attending class full time is your work. In fact, once
you sign the contract for the training, you’re specifically not allowed to look for or accept work (until
you exhaust your basic UI benefits).
The TAA program established an account with the
college in my name. Tuition, books and fees were
paid directly by TAA. I had to pay for the quarterly
parking pass but simply submitted a scan of the
receipt via email for reimbursement. TAA also has
a travel allowance that kicks in if the training is
25 miles or further from your home.
Once enrolled, you submit your course syllabi,
mid-term grades, and final grades via email, with
one in-person meeting at mid-term with your
counselor per quarter/semester.
School can be fun
And here’s the thing – school at this age
is fun. The knowledge and experience
you bring to it makes for a much richer,
much deeper engagement with the process than in your early twenties. Many of
my co-workers were skeptical about the
idea of going back to school – some had
gone to work for the company straight
out of high school or college and felt
they couldn’t shift gears to go back.
More and more, our economy requires
workers to be life-long learners, constantly refreshing our skills and learning
new tools and processes. We do this as
a matter of course in our working lives
and sometimes don’t stop to recognize the
advantage it gives us as returning students.
Another advantage of the Everett campus is the diversity of the student body.
A range of ages, veterans, parents, international
students, as well as displaced workers, makes for
a rich mix of experiences.
I have never had such a rich and rewarding school
experience as these last two years. There’s something
about trying school with a lifetime’s work experience that makes it very different from doing it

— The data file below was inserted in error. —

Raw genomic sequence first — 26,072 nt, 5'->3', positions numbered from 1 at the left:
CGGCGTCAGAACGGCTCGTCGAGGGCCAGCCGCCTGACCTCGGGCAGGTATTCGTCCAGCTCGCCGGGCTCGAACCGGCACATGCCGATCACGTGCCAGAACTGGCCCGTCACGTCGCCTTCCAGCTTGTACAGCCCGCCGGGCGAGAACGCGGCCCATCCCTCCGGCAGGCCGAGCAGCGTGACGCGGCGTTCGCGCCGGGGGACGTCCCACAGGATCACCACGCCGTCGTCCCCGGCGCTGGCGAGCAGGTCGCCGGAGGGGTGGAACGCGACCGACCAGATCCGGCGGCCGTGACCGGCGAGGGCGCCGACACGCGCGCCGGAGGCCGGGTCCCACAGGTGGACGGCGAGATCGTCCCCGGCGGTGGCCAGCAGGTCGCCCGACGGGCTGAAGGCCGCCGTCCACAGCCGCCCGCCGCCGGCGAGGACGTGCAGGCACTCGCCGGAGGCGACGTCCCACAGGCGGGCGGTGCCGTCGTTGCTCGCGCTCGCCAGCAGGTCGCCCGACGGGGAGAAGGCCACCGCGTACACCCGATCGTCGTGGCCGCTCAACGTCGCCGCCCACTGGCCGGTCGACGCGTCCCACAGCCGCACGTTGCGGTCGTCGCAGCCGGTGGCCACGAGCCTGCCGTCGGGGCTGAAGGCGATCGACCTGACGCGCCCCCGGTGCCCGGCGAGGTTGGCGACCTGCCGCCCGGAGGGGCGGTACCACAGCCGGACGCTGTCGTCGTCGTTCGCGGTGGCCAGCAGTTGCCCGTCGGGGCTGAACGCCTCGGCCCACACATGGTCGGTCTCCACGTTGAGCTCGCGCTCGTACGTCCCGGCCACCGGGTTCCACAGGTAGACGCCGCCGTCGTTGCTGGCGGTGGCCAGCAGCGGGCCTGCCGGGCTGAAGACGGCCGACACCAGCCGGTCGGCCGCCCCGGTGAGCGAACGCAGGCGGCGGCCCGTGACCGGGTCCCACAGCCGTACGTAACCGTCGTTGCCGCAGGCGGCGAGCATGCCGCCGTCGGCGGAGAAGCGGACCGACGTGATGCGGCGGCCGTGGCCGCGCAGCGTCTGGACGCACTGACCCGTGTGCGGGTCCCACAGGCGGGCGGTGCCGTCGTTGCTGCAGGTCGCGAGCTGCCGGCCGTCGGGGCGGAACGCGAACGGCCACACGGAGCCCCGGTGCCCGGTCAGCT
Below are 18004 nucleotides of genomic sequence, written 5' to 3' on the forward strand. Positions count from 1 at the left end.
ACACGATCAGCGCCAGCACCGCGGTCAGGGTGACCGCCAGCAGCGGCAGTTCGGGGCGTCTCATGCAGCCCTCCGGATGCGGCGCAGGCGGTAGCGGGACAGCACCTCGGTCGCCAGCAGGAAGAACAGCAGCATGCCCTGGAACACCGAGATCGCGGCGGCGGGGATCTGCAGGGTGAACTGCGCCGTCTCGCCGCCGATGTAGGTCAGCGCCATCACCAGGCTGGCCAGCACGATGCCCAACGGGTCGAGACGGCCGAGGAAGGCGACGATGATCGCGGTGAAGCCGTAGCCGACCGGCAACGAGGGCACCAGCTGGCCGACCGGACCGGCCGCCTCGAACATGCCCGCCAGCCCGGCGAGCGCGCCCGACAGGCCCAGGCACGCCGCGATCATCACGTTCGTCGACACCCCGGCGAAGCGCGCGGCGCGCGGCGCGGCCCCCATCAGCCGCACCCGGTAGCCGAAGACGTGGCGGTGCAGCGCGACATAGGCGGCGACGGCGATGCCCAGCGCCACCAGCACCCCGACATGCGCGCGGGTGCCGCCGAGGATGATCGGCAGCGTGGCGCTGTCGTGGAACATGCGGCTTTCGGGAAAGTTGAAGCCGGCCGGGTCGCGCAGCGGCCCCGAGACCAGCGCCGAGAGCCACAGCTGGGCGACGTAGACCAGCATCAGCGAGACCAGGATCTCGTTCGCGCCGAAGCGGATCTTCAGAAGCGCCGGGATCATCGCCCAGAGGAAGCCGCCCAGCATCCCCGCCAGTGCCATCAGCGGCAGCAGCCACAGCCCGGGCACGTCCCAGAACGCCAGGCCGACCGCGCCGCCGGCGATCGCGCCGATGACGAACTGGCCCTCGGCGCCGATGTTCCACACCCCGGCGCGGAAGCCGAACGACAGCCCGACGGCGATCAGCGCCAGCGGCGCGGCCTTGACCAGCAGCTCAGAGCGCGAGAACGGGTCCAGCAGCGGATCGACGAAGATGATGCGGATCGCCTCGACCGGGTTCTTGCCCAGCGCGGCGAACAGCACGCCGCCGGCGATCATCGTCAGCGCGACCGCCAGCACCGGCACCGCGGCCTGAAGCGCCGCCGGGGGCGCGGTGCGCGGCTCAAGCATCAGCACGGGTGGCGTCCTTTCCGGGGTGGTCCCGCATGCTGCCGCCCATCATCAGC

fresh out of high school. Not only work experience,
but also life experience adds to every lecture, every
paper, every conversation with your fellow students.
Losing a job… losing a career… is painful. But it
doesn’t have to be a catastrophe. TAA is one path
that could lead to a whole new chapter. If facing a
layoff, take a good long look at this program. Do
some internet searches for training or schooling
that you might be interested in, even if it’s not
right in line with what you’ve been doing in your
career. If you find something, and the numbers
work out right, give it a chance.
David Holter, 55, another SPEEA member
who also worked in our group as a multimedia
graphic designer, spent several months searching
for work before he turned to the TAA program.
“I was skeptical initially, thinking I had enough skills
heading out as part of the unemployed workforce
but after realizing how my skills no longer matched
the new technology, going through the whole process of applying, getting a school and starting the
educational process felt more like steps towards a
solution, in the big picture,” he said.
“In the initial process, not always knowing
what to do next was frustrating. The school I’m
attending isn’t one my TAA group has much knowledge of, so I found out who in the school was
responsible on my own,” Holter said. “You really
have to be your own advocate.”
SPEEA communications intern Brian Metz, 57, is shown here with his journalism teacher, Lucrezia Cuen Paxson. He’s earning an Integrated Strategic
Communications degree from Washington State University at the Everett campus.